But Condit has bought in, saying, “We’re trying to relearn something we may have lost. As adults, having sat in chairs or having laid in a bench to do very linear stuff like bench press or squat or whatever, we kind of lost that natural movement ability, and to gain it, it takes a lot of focus.”

In 2014, Condit suffered a torn ACL and meniscus. He was sidelined for a year, but he directly attributes MovNat to the accelerated recovery time. 

“For a fighter to be in correct position to execute a strike effectively, they need to have mastery of their movement, of their position, of their balance,” says Condit. “I think that’s what really separates the elite fighters from somebody who’s, you know, ‘good enough’.”

As for that fight with Alves? Well, not long after the opening bell rang Condit decided the canvas didn’t have nearly enough blood on it. The fight was stopped after the second round, with Alves being the unfortunate donor for Condit’s redecorating.

Condit said the victory was due in part to his MovNat training.

Intense, Adaptive Training

When he isn’t focused on movement, Condit is busy with training sessions that will make you sore just watching them.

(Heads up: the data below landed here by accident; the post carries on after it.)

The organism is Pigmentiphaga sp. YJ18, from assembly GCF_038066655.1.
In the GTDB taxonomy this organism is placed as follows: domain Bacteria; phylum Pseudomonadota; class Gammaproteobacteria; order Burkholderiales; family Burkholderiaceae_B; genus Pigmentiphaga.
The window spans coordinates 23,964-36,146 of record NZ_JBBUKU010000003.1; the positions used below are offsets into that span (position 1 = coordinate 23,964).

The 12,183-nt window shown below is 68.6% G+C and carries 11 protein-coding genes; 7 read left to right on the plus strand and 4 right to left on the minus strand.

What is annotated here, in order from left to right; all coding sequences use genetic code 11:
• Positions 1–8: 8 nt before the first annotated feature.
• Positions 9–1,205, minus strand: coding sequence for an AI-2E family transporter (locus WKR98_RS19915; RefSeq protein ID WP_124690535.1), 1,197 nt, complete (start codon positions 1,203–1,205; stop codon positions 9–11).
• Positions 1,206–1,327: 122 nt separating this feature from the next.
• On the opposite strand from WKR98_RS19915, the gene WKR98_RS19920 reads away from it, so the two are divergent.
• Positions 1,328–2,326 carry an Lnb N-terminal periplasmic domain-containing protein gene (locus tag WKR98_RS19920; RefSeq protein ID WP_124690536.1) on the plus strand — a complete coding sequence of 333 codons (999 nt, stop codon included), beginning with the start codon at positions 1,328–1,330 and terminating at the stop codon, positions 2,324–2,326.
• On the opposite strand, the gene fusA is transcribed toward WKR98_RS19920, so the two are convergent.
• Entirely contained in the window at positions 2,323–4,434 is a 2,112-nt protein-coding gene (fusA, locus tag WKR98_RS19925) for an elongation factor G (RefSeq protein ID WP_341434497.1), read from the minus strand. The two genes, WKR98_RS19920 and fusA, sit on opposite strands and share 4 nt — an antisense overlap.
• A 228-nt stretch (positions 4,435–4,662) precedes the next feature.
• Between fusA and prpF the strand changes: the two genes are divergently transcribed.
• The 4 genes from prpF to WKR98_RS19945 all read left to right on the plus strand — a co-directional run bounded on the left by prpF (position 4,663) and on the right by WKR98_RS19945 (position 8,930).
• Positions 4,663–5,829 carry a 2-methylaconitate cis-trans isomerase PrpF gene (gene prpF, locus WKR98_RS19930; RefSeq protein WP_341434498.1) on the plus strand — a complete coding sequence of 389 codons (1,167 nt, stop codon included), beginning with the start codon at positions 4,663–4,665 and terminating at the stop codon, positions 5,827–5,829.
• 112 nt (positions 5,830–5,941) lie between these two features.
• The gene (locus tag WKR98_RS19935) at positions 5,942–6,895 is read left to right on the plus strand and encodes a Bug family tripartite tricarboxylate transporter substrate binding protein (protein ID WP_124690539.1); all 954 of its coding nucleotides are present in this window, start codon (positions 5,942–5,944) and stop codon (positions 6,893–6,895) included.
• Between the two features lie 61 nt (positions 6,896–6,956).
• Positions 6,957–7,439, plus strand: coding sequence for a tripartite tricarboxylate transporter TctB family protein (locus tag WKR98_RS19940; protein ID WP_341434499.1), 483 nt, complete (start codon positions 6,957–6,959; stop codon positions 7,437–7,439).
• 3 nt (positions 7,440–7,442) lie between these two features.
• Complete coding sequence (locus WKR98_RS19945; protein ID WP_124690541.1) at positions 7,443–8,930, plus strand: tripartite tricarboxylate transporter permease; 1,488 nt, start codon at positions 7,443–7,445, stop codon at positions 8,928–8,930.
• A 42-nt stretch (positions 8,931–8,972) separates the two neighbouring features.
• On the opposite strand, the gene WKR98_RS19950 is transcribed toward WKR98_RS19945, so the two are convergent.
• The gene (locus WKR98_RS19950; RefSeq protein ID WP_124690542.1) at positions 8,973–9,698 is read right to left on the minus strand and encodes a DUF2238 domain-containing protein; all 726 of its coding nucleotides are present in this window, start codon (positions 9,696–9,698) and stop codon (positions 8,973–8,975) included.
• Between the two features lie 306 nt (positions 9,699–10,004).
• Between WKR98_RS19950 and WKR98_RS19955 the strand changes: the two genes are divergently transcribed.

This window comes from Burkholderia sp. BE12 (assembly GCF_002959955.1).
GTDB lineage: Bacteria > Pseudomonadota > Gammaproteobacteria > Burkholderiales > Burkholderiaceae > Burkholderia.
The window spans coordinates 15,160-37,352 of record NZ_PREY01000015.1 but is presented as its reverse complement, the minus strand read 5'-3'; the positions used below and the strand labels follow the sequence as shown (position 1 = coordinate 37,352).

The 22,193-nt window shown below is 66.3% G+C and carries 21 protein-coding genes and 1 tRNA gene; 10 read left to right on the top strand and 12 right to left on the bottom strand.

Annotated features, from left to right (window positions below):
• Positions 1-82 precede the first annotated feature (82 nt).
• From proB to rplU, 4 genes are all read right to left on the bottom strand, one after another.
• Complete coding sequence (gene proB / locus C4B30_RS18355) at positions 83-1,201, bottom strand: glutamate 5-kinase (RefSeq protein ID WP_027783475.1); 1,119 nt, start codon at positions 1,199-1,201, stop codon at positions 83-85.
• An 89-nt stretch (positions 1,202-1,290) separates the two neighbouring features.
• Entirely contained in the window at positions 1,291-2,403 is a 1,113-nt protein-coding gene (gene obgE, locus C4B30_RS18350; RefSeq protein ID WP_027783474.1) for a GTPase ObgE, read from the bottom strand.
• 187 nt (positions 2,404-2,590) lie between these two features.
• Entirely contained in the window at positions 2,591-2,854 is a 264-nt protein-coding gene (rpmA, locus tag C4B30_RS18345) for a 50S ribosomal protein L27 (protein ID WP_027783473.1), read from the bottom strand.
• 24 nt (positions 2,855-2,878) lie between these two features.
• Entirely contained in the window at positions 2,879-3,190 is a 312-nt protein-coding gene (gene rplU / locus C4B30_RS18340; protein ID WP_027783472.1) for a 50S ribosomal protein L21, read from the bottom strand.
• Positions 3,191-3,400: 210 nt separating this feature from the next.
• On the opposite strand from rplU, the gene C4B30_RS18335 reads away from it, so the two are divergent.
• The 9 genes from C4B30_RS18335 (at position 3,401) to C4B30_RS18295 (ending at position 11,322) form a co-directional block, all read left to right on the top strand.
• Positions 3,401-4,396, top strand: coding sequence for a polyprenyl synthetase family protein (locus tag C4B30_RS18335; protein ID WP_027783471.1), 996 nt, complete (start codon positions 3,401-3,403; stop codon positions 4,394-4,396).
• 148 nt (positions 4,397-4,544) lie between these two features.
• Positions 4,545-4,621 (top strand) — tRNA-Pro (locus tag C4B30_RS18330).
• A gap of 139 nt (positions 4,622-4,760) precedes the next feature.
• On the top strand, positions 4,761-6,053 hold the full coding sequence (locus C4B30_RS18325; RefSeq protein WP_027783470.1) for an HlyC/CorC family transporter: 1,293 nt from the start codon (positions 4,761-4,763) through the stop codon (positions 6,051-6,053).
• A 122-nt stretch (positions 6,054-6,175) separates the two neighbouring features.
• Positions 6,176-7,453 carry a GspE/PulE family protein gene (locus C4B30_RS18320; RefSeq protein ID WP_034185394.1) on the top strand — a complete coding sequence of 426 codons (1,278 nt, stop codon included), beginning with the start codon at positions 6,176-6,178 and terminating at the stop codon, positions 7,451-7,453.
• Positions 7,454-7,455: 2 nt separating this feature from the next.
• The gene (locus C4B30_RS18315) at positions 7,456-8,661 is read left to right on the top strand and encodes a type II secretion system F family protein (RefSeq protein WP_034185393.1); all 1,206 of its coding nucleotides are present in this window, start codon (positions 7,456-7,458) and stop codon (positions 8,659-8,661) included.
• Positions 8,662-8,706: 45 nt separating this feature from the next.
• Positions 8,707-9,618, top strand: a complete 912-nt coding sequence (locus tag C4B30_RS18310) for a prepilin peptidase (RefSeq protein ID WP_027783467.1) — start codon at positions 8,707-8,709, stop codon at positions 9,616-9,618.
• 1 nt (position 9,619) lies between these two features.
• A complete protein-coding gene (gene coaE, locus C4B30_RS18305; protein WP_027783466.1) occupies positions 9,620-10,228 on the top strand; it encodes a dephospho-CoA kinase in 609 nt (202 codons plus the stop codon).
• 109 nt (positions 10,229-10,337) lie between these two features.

Adrian Gonzales strength conditioning coach elevate performance health and wellness

His workout begins innocuously enough with some routine stretches, but those soon transition to a wide range of exhaustive exercises, including sled sprints, sparring, battle ropes, and a pool workout that’s anything but relaxing. He explains his reasoning for such a diverse workout:

“You know, a boxer has to train for boxing, a wrestler has to train for wrestling, a jiu jitsu guy trains for jiu jistsu. We have to train everything … There’s just so much stuff to work on and … it’s really hard to stay very, very sharp in everything.”

His training sessions reflect the diversity he finds in the octagon. As his trainer Adrian Gonzales said, “He’s got to have good aerobic capacity to help him recover. He’s got to have good anaerobic capacity so he can get in the ring and throw minutes upon minutes of punches, and kicks, and be able to wrestle and move on the floor.